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Asiana pilots’ initial orders delayed evacuation 90 seconds
The first evacuation slides reportedly weren’t opened for about 90 seconds. Aircraft manufacturers must demonstrate to regulators that a full load of passengers can be evacuated from a plane in that same time.
Plane crash caught on video
SAN FRANCISCO — The evacuation of Asiana Airlines Flight 214 didn’t start for 90 seconds after the plane crash-landed, because the pilots initially told flight attendants to keep passengers in their seats, U.S. investigators said.
U.S. National Transportation Safety Board Chairman Deborah Hersman, describing the scene in a briefing today, said the situation changed after a flight attendant reported seeing fire outside the cabin.
At that point, two of the 12 attendants had been pinned by emergency chutes that went off inside the cabin and three others had been ejected from the plane on impact.
“What we saw here is that the first slides weren’t opened for about 90 seconds,” Hersman said.
Aircraft manufacturers must demonstrate to regulators that a full load of passengers can be evacuated from a plane in that same time.
All but two of the 307 people on board survived the July 6 crash-landing, the first fatal airline accident in the U.S. since 2009. It was Seoul-based Asiana’s first crash since a Boeing 747 cargo plane went down at sea in July 2011.
3 attendants ejected
The evacuation began after a senior flight attendant seated near the plane’s second set of doors saw fire beginning near where the right engine came to rest, Hersman said. The delay occurred as the pilot checked with the tower at the airport.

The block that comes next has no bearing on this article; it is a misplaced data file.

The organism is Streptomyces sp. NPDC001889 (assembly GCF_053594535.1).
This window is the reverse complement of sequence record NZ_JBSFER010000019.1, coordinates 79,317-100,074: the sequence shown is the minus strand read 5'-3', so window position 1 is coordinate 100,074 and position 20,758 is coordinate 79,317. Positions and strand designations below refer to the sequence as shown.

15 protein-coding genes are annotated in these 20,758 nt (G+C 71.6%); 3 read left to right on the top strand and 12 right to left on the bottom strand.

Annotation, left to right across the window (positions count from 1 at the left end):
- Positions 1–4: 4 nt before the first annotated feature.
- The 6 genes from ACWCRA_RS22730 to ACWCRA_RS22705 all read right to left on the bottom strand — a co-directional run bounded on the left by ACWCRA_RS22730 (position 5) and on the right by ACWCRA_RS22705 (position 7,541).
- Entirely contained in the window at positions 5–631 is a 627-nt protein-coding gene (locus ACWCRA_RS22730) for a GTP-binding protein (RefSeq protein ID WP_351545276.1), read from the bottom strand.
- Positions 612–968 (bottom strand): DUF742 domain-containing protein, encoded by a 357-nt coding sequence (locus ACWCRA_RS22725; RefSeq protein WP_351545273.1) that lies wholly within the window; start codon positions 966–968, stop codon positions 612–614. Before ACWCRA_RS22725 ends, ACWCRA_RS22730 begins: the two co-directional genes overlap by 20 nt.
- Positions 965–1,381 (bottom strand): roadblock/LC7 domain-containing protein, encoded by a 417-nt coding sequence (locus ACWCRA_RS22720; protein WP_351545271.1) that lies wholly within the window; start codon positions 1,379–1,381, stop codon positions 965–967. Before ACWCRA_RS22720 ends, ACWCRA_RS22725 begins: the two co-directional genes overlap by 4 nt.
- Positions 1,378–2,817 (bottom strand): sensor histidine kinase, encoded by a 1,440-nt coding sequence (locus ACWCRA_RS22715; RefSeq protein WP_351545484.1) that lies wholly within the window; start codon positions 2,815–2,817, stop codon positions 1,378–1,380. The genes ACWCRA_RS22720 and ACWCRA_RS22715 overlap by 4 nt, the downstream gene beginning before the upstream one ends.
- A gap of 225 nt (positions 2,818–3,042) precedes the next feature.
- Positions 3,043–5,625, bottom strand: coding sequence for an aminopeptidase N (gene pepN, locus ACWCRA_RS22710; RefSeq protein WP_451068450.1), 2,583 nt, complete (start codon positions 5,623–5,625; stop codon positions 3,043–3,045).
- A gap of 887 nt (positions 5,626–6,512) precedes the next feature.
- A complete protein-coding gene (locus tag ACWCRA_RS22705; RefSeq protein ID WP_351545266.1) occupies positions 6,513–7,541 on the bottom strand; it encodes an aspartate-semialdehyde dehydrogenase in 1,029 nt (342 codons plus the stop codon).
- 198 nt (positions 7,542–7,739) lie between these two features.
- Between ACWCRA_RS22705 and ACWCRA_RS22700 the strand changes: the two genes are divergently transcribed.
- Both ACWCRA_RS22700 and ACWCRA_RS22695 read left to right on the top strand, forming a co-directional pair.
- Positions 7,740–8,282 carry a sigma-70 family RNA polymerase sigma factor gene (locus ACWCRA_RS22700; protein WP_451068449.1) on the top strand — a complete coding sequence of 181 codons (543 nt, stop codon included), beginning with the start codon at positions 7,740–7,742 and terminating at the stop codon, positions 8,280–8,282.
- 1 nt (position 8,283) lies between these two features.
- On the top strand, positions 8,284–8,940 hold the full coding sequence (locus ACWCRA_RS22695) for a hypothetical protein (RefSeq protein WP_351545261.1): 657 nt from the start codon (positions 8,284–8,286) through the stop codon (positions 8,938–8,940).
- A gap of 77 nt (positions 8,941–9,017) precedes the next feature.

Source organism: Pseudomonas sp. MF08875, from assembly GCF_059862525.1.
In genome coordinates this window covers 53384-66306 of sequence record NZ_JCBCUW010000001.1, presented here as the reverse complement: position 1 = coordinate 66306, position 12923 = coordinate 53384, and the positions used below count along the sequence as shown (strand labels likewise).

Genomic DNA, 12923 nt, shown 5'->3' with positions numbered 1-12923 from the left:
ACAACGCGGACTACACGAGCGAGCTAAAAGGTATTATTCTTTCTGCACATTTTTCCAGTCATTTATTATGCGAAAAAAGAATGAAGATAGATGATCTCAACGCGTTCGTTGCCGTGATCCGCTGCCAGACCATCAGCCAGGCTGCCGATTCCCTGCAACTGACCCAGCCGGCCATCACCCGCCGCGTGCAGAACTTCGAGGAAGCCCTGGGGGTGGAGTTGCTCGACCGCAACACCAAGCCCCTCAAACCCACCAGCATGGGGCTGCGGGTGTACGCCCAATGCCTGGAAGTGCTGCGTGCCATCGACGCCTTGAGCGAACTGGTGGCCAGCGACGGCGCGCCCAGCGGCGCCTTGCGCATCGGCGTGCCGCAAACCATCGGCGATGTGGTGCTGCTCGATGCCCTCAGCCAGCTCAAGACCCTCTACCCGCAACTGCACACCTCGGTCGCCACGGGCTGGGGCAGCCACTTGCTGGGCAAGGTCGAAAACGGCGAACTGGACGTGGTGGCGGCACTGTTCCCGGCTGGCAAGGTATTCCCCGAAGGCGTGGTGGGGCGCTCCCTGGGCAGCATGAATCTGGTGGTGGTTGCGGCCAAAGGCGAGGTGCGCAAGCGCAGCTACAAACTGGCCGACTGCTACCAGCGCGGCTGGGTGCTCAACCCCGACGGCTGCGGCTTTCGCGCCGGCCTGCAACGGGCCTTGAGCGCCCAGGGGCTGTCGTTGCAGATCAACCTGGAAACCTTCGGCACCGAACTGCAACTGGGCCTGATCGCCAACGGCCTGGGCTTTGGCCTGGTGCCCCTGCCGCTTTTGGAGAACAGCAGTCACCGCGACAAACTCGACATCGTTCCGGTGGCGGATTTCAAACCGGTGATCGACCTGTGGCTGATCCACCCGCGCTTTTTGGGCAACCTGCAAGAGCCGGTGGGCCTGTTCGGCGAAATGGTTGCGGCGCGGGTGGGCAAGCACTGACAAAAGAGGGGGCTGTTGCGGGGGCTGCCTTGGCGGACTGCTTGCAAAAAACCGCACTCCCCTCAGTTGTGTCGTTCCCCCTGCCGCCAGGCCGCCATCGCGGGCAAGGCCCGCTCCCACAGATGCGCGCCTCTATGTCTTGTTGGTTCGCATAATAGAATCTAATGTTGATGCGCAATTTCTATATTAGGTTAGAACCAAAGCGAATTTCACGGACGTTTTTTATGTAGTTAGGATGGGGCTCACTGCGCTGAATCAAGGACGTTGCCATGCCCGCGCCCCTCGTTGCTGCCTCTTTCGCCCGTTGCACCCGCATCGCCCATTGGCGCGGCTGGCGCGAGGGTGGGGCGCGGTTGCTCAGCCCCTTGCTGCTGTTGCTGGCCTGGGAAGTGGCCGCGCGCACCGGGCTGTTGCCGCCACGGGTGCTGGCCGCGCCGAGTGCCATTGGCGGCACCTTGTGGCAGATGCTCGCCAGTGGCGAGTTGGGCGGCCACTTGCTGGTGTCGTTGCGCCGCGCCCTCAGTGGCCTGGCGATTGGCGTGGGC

Fire didn’t reach the cabin until most of the people were outside, she said.
After saying Tuesday that two flight attendants were flung outside the plane, Hersman Wednesday said the number was three. They had been seated in the rear of the plane and survived with unspecified injuries, she said.
Flight attendants joined pilots in trying to fight the fire advancing toward the fuselage while guiding passengers to exits as police and firefighters arrived.
Lee Kang-guk, a veteran pilot who was transitioning to the 777 after flying other jets, was at the controls of Flight 214 on approach under supervision of a senior management pilot making his first flight as a trainer, according to the NTSB.
A third pilot, seated at the rear of the cockpit, warned the crew about altitude on the approach, Hersman said. He told investigators he called out “sink rate,” an indication the plane was descending too rapidly.
Investigators are trying to determine how the pilots set the auto-throttle and whether it worked properly. The device flies the plane at a speed selected by pilots and has built-in functions to keep the aircraft from slowing too much.
While the initial investigation shows it was “armed,” the NTSB doesn’t yet understand how it was set and how the plane could have slowed.
The plane slowed to almost 40 miles per hour below its target speed before hitting the seawall short of the runway, Hersman has said.
The speed fell as the aircraft neared the runway, dropping below the target landing speed of 158 mph. It got as low as 119 mph three seconds before impact.
The jet slowed so much that a cockpit warning of an impending aerodynamic stall sounded four seconds before it crash-landed.
Airline rules require pilots to abort a landing if a plane isn’t set up properly before a landing.
Boeing suggests that pilots abandon a landing attempt if a plane isn’t on a path to the runway and at the correct speed at an altitude of 500 feet, according to guidelines on its website.
The Asiana pilots didn’t attempt to abort the landing until 1½ seconds before impact, Hersman said earlier this week.
Crew members weep
Meanwhile, about the same time as the NTSB briefing, at a chaotic news conference at the San Francisco airport, six of the Asiana Flight 214 crew posed for photographs Wednesday, but only one spoke. A translator said news cameras and camera flashes exacerbated their emotional state.
“This was a very emotional event,” said the translator, who refused to give her name. Some of the crew covered their faces as they wept.
Lee Yoon Hye, cabin manager, said she hoped all the victims and their families recover.
Late Tuesday, San Mateo County Coroner Robert Foucrault identified the Chinese teenager who may have been struck by a rescue vehicle racing to the crash site of Asiana Airlines Flight 214 as Ye Mengyuan.
Mengyuan and Wang Linjia, also 16, were the only two people of the 307 passengers and crew to perish in the crash-landing.